“Damn it,” Secretary Decker roared. “Just tell us, for God’s sake!”

  The anchor started reading again. “Whether or not these demands are met, one week from today President James Brennan will be released unharmed, left at a safe location, and the appropriate authorities will be contacted immediately to retrieve him. However, we ask the world to take these demands with the utmost seriousness if we are ever to truly have Salaam.” The anchor added hastily, “That means ‘peace’ in Arabic.”

  The White House group simply stared at the TV, shock and awe all over their faces.

  “What the hell did he just say?” Hamilton asked.

  Gray answered in a clear voice, “He said that even if the demands are not met, President Brennan will be released unharmed.”

  “Bullshit!” Decker yelled. “Do they think we’re all idiots?”

  Gray thought, No, I don’t believe they think you’re all idiots.

  “This is preposterous,” Decker said angrily. “What I want to know is where they recruited the people to pull this off.”

  Gray looked at him disdainfully. “There are over one billion Muslims on this earth. Muslims follow their faith fervently and do what is asked of them without question. So do you really think that it would be that difficult to find fewer than two dozen of them willing to sacrifice their lives under these circumstances? Do you?” he asked again. “We’re fighting a war against these people, Joe. If you don’t even know your enemy, I respectfully suggest that the Defense Department is not the best fit for your capabilities.”

  “Where the hell do you get off—” Decker began, but Gray snapped, “The question we should be asking ourselves is, who planned the scheme? Because I seriously doubt it was any terrorist organization of which I’m aware. That means there’s someone else out there. Someone else we have to find if we’re to have any chance of getting the president back alive.”

  CHAPTER

  60

  AFTER THE STUNNING DEMAND, Carter Gray had gone back to work with renewed purpose. The files at NIC contained no record of Farid Shah, so Gray had mulled where next to search. The FBI had its AFIS criminal files, yet Gray was almost certain the name Farid Shah would not be found there. One did not assume a false name with a criminal record attached to it. And as Gray had predicted, a search in the AFIS database also turned up negative.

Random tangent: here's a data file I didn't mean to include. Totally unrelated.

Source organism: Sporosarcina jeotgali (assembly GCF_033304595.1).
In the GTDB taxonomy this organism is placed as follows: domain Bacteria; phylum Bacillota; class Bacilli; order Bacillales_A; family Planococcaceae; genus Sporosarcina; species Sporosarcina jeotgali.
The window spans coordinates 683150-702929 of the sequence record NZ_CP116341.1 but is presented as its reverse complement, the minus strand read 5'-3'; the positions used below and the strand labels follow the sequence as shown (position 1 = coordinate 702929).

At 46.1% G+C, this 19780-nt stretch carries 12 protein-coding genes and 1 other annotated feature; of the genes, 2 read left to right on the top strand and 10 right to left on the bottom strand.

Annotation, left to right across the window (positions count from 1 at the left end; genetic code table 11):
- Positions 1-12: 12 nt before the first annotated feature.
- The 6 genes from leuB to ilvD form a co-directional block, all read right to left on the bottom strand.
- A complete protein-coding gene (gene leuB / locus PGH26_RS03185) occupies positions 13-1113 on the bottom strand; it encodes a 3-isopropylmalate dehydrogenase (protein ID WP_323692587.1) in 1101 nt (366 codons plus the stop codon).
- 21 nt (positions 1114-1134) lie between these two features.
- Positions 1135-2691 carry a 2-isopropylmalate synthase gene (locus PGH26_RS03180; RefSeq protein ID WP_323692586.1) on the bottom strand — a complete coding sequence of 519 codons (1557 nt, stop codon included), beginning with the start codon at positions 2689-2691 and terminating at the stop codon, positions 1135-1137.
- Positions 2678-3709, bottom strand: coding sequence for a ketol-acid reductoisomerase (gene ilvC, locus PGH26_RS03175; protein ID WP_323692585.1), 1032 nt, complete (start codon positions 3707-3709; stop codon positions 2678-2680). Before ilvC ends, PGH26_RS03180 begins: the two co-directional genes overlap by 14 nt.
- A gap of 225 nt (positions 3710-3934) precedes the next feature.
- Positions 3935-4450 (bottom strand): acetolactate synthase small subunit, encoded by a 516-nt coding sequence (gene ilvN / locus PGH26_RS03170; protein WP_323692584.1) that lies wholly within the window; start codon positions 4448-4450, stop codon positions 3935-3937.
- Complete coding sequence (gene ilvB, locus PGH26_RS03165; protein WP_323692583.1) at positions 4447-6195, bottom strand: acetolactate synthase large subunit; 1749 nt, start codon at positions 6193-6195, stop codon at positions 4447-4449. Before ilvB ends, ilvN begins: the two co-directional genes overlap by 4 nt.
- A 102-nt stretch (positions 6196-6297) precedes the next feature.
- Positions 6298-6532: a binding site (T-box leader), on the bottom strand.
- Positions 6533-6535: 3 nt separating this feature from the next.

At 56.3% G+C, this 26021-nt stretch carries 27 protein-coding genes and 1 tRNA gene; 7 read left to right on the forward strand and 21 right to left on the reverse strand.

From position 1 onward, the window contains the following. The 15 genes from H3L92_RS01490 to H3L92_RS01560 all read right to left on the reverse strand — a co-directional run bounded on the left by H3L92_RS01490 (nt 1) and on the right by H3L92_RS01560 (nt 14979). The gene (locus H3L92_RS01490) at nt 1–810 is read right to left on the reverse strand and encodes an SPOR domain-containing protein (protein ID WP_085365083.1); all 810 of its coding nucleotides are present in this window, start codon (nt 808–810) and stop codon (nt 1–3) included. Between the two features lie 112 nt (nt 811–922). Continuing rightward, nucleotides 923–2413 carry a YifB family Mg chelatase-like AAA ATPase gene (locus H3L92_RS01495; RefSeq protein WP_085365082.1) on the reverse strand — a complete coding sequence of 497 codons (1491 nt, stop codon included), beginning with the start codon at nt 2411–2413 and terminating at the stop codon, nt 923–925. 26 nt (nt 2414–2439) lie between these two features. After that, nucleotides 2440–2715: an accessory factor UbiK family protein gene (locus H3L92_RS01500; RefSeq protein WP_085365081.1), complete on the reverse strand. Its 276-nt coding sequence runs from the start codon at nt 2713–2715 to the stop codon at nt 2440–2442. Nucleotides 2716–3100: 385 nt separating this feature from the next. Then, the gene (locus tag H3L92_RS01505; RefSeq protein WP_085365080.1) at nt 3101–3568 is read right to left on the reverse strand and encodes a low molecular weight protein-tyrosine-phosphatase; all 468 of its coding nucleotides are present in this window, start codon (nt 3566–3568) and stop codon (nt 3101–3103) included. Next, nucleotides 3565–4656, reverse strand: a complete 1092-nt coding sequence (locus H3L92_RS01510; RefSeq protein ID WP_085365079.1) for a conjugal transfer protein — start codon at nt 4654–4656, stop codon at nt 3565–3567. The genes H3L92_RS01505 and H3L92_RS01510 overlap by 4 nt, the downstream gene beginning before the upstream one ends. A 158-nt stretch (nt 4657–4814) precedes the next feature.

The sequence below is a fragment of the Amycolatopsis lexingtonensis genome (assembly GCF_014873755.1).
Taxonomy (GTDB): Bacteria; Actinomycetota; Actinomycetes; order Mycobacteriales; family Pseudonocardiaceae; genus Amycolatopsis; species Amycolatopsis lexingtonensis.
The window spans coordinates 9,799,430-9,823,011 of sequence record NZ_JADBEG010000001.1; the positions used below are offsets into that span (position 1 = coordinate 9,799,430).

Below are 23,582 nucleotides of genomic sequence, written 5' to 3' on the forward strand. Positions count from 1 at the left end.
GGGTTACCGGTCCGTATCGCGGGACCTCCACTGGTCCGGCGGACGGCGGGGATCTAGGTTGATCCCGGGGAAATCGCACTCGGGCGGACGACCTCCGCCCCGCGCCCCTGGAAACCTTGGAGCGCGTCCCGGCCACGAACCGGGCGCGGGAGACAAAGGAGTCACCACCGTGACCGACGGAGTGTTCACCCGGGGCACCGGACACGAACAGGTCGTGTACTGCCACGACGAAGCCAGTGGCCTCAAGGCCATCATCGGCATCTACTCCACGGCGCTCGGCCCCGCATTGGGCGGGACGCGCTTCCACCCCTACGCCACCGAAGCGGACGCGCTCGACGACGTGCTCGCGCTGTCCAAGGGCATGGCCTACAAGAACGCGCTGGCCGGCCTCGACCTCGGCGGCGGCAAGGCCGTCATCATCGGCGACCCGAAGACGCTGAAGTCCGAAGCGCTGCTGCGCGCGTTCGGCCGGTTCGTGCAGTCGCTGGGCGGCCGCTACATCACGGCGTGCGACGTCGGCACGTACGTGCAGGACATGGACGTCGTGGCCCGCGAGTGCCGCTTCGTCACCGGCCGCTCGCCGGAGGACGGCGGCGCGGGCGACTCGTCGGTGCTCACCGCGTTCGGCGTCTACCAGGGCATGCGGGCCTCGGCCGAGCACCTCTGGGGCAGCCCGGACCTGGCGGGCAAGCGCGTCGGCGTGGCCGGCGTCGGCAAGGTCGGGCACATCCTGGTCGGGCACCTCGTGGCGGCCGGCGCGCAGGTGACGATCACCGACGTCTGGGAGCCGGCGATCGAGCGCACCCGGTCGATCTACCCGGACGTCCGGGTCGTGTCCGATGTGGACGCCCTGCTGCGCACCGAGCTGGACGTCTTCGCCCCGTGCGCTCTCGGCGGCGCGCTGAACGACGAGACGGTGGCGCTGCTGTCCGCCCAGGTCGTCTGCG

Next Gray hopped a chopp
er to Brennan, Pennsylvania. A temporary morgue had been set up there, and Gray examined all of the bodies. The corpse of the doctor from Mercy Hospital looked familiar, but that was all. The problem was many of the photos NIC had in its terrorist files were anywhere from five to fifteen years old. People could change a lot in that amount of time. Gray then traveled to the dedication grounds, the garage, the hospital and finally the apartment building where the snipers had kept the police at bay. Nothing occurred to the NIC chief except his ability to marvel at the terrorists’ intricate planning. Who had set this in motion? Who?

  On the chopper ride home he pulled out the photos he’d taken from Shah’s apartment. A sudden thought occurred to him. The chopper was redirected to Langley.

  When he arrived, Gray gave the photos and also a mug shot of Farid Shah to the DCI and asked him to make immediate inquiries to try to identify any of them.

  Late that evening, back at his office, Gray received a phone call from Langley.

  They had turned up an Arab informant who thought he recognized one of the people in the photos. It was the young girl. She was the daughter of someone the informant had fought with in Iraq, first as part of an underground movement against Saddam Hussein and then against the American occupation. When the informant saw Shah’s mug shot, he identified it immediately, although the man’s appearance had changed drastically. He was the young girl’s father.